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430-Million Year-Old Fossil Named After Sir David Attenborough

Technology RealClearLife Staff
Cascolus ravitis has been reconstructed as a virtual fossil, revealing every detail of the animal (SIVETER ET AL)
Cascolus ravitis has been reconstructed as a virtual fossil, revealing every detail of the animal (SIVETER ET AL)

 

The 430-million-year-old fossil of an ancient crustacean has been named Cascolus ravitis, after legendary naturalist Sir David Attenborough, by an international group of scientists.

It’s a reference to the etymology of the former Life and Planet Earth TV host’s surname.

According to Phys.org, the nine-millimeter-long creature is the first of its kind to be discovered. A distant relative of lobsters and crabs, the ancient crustacean was fossilized in volcanic ash deposits discovered near the border between Wales and England.

“The biggest compliment that a biologist or paleontologist can pay to another one is to name a fossil in his honor and I take this as a very great compliment,” Attenborough said. “I was once a scientist so I’m very honored and flattered that the Professor should say such nice things about me now.”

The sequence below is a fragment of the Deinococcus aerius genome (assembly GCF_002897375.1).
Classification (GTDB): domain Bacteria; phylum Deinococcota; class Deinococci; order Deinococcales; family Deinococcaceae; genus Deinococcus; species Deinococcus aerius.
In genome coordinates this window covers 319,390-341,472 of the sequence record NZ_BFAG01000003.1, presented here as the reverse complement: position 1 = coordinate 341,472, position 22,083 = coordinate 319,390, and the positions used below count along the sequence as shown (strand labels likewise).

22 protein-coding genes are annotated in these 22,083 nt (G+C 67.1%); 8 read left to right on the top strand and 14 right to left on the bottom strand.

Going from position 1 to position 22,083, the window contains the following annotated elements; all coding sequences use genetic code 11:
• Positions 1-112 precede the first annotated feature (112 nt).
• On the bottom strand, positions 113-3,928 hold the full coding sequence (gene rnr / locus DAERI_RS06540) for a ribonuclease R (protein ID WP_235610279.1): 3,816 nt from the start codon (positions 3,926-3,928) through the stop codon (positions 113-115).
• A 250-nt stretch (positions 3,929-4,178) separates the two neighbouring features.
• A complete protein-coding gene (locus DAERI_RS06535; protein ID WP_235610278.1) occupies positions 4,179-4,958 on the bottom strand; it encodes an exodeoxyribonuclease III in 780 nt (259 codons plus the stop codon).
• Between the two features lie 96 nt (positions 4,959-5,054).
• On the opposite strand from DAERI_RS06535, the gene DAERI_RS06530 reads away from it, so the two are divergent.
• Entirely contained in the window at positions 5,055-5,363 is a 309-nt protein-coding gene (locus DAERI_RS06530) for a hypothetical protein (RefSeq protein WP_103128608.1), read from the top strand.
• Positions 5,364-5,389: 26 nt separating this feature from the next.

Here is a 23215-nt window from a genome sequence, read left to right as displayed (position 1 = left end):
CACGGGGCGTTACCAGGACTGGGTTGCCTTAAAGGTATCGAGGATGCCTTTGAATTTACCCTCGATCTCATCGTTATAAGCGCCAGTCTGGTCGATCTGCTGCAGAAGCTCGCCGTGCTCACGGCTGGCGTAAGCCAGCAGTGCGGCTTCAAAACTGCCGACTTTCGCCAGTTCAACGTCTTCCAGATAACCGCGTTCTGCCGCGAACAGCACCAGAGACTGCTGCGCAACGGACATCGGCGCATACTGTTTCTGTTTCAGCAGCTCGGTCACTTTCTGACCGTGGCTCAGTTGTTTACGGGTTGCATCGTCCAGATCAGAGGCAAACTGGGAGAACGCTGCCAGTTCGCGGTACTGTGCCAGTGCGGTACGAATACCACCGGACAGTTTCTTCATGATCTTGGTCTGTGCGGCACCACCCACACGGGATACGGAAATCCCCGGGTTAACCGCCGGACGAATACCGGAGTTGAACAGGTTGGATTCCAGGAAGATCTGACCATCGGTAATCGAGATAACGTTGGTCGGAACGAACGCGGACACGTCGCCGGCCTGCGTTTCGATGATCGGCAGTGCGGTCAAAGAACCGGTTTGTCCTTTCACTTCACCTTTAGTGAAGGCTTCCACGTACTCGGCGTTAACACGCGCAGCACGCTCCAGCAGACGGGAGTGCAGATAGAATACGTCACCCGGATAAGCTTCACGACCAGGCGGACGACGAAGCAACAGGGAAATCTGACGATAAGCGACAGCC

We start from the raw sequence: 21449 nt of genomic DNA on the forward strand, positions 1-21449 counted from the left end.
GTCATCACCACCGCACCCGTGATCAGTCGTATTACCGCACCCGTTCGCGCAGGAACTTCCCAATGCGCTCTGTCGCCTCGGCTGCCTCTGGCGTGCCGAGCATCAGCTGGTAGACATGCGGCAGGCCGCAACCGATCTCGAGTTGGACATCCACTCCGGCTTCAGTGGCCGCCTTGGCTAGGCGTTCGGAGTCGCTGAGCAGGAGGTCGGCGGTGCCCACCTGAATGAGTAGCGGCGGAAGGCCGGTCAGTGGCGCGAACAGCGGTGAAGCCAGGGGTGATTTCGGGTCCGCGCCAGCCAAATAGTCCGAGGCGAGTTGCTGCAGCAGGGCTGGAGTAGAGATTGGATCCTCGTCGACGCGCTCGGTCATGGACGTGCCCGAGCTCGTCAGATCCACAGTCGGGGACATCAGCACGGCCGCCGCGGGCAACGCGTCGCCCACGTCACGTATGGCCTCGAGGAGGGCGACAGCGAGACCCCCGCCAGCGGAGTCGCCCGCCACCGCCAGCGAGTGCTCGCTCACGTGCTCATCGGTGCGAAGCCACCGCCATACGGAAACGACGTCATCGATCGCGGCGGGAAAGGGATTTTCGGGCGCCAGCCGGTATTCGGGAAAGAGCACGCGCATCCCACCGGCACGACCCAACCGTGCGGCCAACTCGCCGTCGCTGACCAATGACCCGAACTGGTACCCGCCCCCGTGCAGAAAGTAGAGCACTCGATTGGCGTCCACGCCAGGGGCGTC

The fossil was well preserved and contained details of the crustacean’s legs, eyes, and antennae—a rarity given the delicate nature of these soft parts. The discovery could provide insight into the evolution of Crustacea.

Sir David Attenborough opens Woodberry Wetlands on April 30, 2016 in London, United Kingdom. (Photo by Danny Martindale/WireImage)
Sir David Attenborough opens Woodberry Wetlands on April 30, 2016 in London, United Kingdom. (Danny Martindale/WireImage)

—RealClearLife